Thursday, October 29, 2009

The Most Important Game of the Brewster Era

If you think about it, Saturday night's home game against Michigan State really is not only the most important game of 2009 for Minnesota, but also the most important in the three years of the Tim Brewster Era. With the team sitting at 4-4 and 2-3 in the Big Ten with star receiver Eric Decker out, the season, and Brewster's tenure, is hanging in the balance. A win would be a huge boost to a program that's badly in need of one. It would be only Brewster's second win as an underdog (the first being last year's victory on the road at Illinois), and would put us, at 3-3 in the conference with Illinois and Iowa remaining, in great position to finish with at least a .500 record. While that might not seem like much, consider that the last time Minnesota finished .500 or better in the Big Ten was 2005 at 4-4. It would also mean a much better shot at seven wins and a bowl game that wouldn't take place in Detroit. Obviously, we're all winners if that happens.

To me, seven wins and a 4-4 Big Ten record would be a positive step forward for Brewster and the program in year three, especially when considering this is the toughest schedule Minnesota has played in a long, long time.

But if Minnesota loses Saturday night, that would be three loses in a row, and we'd be in danger of unravelling after a Decker injury for the second straight season. While I would still like our chances against Illinois and South Dakota State if we lost to Michigan State, there's no telling what the loss, especially if it's a bad one at home, could do to the psyche of our team and coaches. We lost two games at home last year to Northwestern and Michigan we should have won, so the two against Illiois and SDSU shouldn't be considered gimme's. Illinois has been awful, but is still talented, and SDSU is 6-1 in 1-AA, which includes a win over Northern Iowa, the team who should have beaten Iowa in week 1. They're not your ordinary 1-AA squad, and should not be taken lightly.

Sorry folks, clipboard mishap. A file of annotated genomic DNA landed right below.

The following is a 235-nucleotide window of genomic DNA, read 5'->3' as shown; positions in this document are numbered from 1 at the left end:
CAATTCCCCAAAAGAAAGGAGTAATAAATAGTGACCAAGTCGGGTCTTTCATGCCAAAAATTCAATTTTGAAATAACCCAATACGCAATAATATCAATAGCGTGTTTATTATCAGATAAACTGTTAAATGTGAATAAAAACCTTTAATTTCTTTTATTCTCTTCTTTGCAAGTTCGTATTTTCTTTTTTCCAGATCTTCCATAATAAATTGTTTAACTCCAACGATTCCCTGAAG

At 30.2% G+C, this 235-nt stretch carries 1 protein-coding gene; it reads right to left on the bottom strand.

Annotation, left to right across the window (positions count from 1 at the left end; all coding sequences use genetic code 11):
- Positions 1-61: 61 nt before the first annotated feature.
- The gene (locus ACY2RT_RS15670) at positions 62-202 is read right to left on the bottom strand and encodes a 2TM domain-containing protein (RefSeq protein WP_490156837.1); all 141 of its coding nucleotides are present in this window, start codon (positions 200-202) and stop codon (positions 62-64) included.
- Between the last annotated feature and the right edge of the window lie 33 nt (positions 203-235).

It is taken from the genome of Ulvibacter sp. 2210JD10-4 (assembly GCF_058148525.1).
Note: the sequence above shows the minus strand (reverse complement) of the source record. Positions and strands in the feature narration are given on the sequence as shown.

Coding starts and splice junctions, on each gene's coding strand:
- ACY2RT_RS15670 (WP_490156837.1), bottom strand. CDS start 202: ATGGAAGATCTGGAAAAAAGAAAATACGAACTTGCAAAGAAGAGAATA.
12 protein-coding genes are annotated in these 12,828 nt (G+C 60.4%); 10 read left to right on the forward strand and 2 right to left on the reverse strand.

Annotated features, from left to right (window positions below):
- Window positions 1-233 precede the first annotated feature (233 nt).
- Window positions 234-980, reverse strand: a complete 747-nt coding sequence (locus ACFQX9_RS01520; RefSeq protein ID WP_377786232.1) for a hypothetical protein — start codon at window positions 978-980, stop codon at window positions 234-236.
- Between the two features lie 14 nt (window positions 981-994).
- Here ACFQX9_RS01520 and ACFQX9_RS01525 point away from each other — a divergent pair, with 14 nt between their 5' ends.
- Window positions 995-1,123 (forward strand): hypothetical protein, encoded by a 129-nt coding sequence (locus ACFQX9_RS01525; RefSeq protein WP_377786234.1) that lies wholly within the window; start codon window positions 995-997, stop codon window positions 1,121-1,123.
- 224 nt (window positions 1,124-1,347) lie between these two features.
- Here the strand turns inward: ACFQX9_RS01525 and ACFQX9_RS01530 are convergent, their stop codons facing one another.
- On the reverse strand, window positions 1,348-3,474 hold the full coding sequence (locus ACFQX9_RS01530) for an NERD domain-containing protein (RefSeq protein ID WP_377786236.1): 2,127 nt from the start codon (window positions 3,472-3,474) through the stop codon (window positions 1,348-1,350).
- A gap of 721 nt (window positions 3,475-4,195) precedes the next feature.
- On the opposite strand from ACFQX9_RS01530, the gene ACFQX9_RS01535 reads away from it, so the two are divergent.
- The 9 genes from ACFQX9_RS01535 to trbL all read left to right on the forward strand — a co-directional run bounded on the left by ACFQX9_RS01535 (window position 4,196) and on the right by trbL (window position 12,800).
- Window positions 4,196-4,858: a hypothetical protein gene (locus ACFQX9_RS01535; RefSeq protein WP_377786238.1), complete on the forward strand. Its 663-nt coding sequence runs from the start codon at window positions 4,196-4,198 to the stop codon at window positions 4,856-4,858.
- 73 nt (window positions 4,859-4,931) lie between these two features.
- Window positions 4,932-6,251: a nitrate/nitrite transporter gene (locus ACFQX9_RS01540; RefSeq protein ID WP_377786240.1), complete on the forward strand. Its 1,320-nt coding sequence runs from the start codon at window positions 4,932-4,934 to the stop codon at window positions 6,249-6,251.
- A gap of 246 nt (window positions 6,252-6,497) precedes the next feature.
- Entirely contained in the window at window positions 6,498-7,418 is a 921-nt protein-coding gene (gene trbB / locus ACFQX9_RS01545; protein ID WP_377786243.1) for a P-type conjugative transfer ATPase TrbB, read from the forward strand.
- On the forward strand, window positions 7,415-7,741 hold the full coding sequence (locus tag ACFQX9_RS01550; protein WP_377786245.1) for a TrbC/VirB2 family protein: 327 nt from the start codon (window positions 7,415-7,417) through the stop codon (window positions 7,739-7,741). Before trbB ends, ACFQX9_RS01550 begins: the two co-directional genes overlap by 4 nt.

A Michigan State loss might also send the message to recruits that this thing is NOT getting turned around, that if it spirals out of control for the second straight year that Brewster is not making the adjustments and improvements he talked about. If he enters year four at 6-6 or 5-7 or (gulp!) even 4-8, he'll be squarely on the hot seat, and unlike this year when we brought back 18 starters, he'll be having to fill a LOT of holes, including almost the entire starting defense. Four offensive starters will graduate in Decker, TE Nick Tow-Arnett, his brother and starting center Jeff, and OT Matt Stommes. Defensively it's a much bigger blow, as a whopping NINE starters are seniors this year: our entire starting front seven- linebackers Lee Campbell, Simoni Lawrence, and Nate Triplett, and linemen Eric Small, Garrett Brown, Cedric McKinley and Barrett Moen- as well as both starting corners Trey Simmons and Marcus Sherels.

To overcome that kind of loss, Brewster is going to need a monster recruiting year to add talent and depth, and it'll be a lot easier to do coming off a 7-5 year than 5-7 or 4-8. We NEED this Michigan State game to regain momentum and confidence in the season, and for the players, fans, and Joel Maturi to believe again that Brewster is the right man for this job and that he has us going in the right direction.

No pressure Tim- the biggest game of your life is Saturday night. On behalf of all Gopher fans, we hope you're ready.

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